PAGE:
US 3605225 A
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Description (OCR text may contain errors)
P 20, 1971 K. H. GlBSON ETAL 3,605,225
METHOD OF TREATING YARNS TO PROVIDE KINKING AND/0R MOTTLED EFFECTS IN FABRIC Filed Aug. 26, 1969 i //5 /6\ 0\ WEAVING COLORING HEAT a REIvIovE d9 8; T X PRESSURE T FILLING 8 /2 F I G.l
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V IIIIIJT'ildI IIIiqIZ IJVI.'IIIJZ'AI'IIII4V l llllllll4 IIAVJ'IIIIAI'IIV II 9 II'lIrlllJn'mwlilA "O':"IIIIIIII. "'IIIIII 7 35 fi fQ 36 W INvENToRs KIRKLAND H. GIBSON F G 7 HENRY E. PROTZMANN ATTORNEYS United States Patent 3,605,225 METHOD OF TREATING YARNS TO PROVIDE KINKING AND/ OR MOTTLED EFFECTS IN FABRIC Kirkland H. Gibson, Pojac Point, North Kingstown, RI. 02852, and Henry E. Protzmann, 941 Carrs Pond Road, East Greenwich, RI. 02818 Filed Aug. 26, 1969, Ser. No. 853,042 Int. Cl. D04b 19/00 U.S. Cl. 28-72.16 6 Claims ABSTRACT OF THE DISCLOSURE The placing of a plurality of yarns into a woven fabric form of. a type where the filling yarn may be easily unwoven so as to treat the warp yarns either by means of a color, bulking, or setting into a kinked effect or all of them and then unweaving the woven fabric to provide a plurality of similarly treated yarns for reworking into various forms such as fabrics.
BACKGROUND OF THE INVENTION So-called prefabrios have been knitted by the manipulation of a single yarn into knitted form, variously colored, and then unraveled to provide a single yarn with intermittent coloring or splotches as shown in Pat. 3,012,303 dated Dec. 12, 1961. This process does not provide a precise control; also it provides but a single end and kinking thereof is uncertain.
SUMMARY OF THE INVENTION This invention utilizes the weaving of a plurality of warp yarns into a fabric by the insertion of 'a filling yarn in the warp yarns in such a relation that the filling may be easily unraveled or unwoven and further the yarns may be loosely woven or the filling yarn may be varied as to the picks per inch or its diametrical size depending upon the amount of kink which is desired in the warp yarns. The fabric so formed may be heat treated to bulk it or to set it to provide the desired kinking of the warp yarns and may be: colored either by a solid color or by stripes or splotches after which unraveling takes place to remove the filling from the warp and provide a plurality of yarns for reworking into various forms such as a fabric where bulking, kinking or mottled colors or all of them are desired.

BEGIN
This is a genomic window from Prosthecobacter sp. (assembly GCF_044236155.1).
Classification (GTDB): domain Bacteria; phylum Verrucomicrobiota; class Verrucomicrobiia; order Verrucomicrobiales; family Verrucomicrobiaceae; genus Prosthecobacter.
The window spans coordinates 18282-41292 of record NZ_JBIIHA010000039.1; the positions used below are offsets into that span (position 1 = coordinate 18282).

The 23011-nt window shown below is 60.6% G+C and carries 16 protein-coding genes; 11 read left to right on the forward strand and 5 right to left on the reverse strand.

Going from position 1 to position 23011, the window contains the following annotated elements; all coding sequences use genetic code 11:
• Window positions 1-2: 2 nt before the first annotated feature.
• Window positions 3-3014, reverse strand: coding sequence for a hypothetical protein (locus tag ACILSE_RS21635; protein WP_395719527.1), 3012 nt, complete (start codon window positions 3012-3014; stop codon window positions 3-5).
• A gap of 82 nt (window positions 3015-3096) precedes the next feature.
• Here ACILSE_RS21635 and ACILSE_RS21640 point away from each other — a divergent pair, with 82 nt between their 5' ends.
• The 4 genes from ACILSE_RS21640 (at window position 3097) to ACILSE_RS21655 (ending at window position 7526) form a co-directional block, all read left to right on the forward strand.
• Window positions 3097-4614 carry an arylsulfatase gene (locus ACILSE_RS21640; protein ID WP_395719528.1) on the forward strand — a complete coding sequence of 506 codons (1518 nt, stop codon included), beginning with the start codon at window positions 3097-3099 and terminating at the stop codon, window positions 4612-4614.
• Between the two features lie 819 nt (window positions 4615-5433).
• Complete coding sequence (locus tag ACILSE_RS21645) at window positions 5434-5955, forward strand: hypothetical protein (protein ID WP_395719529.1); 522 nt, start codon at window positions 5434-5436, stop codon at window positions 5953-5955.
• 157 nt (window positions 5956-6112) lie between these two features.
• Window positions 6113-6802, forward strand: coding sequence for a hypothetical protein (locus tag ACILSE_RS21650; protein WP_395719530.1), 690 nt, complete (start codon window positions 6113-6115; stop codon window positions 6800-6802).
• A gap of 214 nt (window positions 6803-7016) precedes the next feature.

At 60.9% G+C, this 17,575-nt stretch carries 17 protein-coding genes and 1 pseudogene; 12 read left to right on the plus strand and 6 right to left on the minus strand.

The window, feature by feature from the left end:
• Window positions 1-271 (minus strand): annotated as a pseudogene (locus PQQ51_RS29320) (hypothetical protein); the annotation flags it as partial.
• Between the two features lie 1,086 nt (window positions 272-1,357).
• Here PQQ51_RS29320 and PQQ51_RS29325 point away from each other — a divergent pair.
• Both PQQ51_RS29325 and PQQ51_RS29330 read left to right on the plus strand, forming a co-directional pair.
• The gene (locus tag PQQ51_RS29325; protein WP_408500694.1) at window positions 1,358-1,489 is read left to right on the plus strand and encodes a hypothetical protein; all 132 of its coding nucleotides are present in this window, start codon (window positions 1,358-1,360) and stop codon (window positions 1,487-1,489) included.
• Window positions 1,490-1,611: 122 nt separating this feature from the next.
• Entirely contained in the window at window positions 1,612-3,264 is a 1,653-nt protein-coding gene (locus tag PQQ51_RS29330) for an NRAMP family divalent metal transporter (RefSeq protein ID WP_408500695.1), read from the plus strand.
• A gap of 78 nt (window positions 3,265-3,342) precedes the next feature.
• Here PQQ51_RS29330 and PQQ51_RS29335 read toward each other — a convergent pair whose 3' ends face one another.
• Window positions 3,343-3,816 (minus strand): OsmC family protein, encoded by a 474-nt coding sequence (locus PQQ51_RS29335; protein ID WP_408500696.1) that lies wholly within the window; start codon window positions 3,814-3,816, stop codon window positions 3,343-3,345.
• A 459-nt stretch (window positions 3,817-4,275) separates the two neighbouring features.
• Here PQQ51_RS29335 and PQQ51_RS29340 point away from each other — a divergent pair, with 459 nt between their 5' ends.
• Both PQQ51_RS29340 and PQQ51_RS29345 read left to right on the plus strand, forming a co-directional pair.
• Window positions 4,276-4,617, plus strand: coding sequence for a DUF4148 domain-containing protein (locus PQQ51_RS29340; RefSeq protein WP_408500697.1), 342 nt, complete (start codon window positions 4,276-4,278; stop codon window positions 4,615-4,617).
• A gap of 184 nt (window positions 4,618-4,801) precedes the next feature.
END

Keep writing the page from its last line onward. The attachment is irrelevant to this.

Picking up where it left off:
DESCRIPTION OF THE DRAWINGS FIG. 1 is a diagrammatic view illustrating the various steps which are performed upon the yarns which are the subject of this invention;
FIG. 2 is a detail plan on a greatly enlarged scale illustrating the weaving relation of the filling and warp yarns so that the filling yarn may be easily withdrawn by pulling upon it to remove it from the warp yarns;
FIG. 3 is a perspective view illustrating the intermittent coloring of the fabric formed;
FIG. 4 is a top plan view on an enlarged scale showing the removing of the filling yarn and the warp yarns in separated relation;
FIG. 5 is a sectional view taken warpwise of the fabric in a modified form from that shown in FIG. 2; and
FIGS. 6, 7 and 8 illustrate the warp yarns of the above mentioned fabric with various degrees of kink therein.